“We love those who know the worst of us and don’t turn their faces away” (Walker Percy).
NONE OF US CAN SAY THAT WE NEVER NEED TO BE SUPPORTED. Lacking some necessity, we need to be helped. In danger of falling, sinking, or slipping, we need to be propped up. On the verge of weakening — or even failing — we need to be strengthened.
Out of all the people whom we love, those who have supported us may well be the easiest to love, especially if we are conscious of the grace that was involved in their support. As Walker Percy wrote, “We love those who know the worst of us and don’t turn their faces away.” Those who fought for us when we were under attack and unable to defend ourselves are unique friends. And those who supported us in the face of strong opposition, running a risk to stand with us when no one else was doing so, have a special place in our hearts. There is really no love quite like that of a supportee for a supporter.
Support runs in both directions, of course. Sometimes we need to receive support, but at other times we need to give it. And giving support engenders a special love also. In fact, as Eric Hoffer suggests, “We probably have a greater love for those we support than those who support us.” This is partly why parents love their children so much.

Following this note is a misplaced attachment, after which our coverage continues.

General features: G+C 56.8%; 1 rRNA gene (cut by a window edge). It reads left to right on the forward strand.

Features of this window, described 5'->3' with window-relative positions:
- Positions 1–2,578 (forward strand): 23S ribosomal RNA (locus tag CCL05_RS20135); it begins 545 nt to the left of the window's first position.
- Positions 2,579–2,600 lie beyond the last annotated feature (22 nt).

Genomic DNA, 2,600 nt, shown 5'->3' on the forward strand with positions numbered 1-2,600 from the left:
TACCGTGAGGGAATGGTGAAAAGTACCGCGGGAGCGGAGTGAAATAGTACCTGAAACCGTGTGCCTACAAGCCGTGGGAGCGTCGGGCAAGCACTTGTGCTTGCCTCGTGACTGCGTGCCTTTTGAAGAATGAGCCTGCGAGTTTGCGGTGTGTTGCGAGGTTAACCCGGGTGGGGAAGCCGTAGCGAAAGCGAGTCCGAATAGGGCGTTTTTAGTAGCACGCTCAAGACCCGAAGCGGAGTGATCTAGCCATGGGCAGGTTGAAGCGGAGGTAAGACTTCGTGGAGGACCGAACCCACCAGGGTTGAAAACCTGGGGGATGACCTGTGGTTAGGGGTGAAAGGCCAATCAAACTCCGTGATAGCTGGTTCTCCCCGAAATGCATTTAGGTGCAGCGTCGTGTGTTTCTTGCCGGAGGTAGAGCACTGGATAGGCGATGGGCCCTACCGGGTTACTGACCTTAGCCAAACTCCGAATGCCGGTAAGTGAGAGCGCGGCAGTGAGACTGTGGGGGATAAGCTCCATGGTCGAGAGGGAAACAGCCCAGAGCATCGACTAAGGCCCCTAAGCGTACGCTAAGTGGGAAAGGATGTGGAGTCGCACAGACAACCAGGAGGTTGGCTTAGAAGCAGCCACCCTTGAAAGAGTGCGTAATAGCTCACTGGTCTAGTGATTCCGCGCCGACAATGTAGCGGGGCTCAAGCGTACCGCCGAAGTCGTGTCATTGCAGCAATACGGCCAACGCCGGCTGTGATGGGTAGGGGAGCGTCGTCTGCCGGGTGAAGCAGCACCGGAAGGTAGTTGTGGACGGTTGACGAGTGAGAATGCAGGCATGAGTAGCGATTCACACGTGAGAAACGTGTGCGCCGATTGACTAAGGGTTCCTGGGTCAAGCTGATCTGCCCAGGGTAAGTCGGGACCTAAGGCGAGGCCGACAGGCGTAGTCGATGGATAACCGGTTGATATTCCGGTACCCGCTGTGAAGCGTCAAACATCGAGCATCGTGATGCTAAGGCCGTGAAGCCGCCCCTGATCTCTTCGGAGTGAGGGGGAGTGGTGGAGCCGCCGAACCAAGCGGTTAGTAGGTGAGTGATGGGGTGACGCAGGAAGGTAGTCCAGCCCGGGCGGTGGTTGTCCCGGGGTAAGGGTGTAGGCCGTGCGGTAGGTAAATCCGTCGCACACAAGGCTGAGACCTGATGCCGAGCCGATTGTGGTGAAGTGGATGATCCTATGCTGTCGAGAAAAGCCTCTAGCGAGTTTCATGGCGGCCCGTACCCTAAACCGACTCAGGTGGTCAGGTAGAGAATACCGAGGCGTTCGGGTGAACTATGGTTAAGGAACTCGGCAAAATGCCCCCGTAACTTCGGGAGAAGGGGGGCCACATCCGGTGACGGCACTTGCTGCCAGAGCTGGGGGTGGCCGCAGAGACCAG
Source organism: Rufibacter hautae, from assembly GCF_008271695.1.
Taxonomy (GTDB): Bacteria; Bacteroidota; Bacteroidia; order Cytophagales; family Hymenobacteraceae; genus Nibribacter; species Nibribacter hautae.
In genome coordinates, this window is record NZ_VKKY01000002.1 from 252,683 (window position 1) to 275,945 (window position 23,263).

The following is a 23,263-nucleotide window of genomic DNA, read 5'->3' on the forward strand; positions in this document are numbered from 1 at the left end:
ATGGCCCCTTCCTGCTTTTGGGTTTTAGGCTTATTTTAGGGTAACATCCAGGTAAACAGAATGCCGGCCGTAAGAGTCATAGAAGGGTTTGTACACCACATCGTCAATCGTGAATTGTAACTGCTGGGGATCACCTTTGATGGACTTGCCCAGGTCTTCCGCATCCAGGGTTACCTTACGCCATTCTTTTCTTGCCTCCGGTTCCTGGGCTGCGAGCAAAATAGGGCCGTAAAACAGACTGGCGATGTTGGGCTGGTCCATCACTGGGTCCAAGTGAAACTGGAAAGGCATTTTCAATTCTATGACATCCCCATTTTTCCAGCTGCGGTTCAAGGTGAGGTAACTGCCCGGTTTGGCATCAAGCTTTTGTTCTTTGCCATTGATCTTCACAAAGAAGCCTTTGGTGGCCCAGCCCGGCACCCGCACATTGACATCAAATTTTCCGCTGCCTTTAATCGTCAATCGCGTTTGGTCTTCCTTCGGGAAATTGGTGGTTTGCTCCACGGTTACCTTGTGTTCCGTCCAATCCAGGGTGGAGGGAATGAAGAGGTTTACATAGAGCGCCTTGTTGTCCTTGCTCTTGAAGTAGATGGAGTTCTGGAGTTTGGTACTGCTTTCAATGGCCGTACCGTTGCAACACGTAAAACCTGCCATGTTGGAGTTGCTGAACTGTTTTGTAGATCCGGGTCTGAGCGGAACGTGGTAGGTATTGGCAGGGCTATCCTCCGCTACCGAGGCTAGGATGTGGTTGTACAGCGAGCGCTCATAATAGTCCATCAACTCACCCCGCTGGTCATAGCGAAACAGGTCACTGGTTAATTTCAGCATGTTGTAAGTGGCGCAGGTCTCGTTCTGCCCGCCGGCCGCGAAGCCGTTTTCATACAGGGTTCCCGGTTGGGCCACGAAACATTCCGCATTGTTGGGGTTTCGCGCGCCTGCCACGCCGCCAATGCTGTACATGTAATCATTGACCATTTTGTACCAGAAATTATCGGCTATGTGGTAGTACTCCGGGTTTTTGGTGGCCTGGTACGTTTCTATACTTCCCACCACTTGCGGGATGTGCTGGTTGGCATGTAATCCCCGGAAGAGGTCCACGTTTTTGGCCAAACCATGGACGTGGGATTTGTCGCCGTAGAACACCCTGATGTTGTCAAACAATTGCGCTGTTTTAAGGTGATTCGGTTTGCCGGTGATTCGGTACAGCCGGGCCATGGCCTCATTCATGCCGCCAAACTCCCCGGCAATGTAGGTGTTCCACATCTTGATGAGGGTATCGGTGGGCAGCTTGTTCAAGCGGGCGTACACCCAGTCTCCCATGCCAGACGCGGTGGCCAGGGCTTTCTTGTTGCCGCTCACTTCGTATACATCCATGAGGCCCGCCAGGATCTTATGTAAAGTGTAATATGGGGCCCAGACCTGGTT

We need to have the character to engage in support — both to receive it and give it. It’s obvious that giving support requires the virtue of generosity, but receiving support also requires a virtue: the willingness to humble ourselves. If we have the generosity to help others but are too proud to let ourselves be helped, then our character is not yet fully formed. We must learn to acknowledge our own neediness.
But as givers of support, one of life’s greatest mistakes is withholding our encouragement from people we dislike or disagree with. Yet if we never support anyone but our friends, we aren’t doing anything more than the average criminal would do. Would it not be better to rise above this limited kind of support and learn to be encouraging, strengthening, and helpful to all those who come within our circle of influence — whether they see “eye to eye” with us or not?
“The real . . . is always checkered with failure, imperfection, and even wrong. So instead of biting and devouring one another, let’s support individual freedom as we serve one another in love” (Charles R. Swindoll).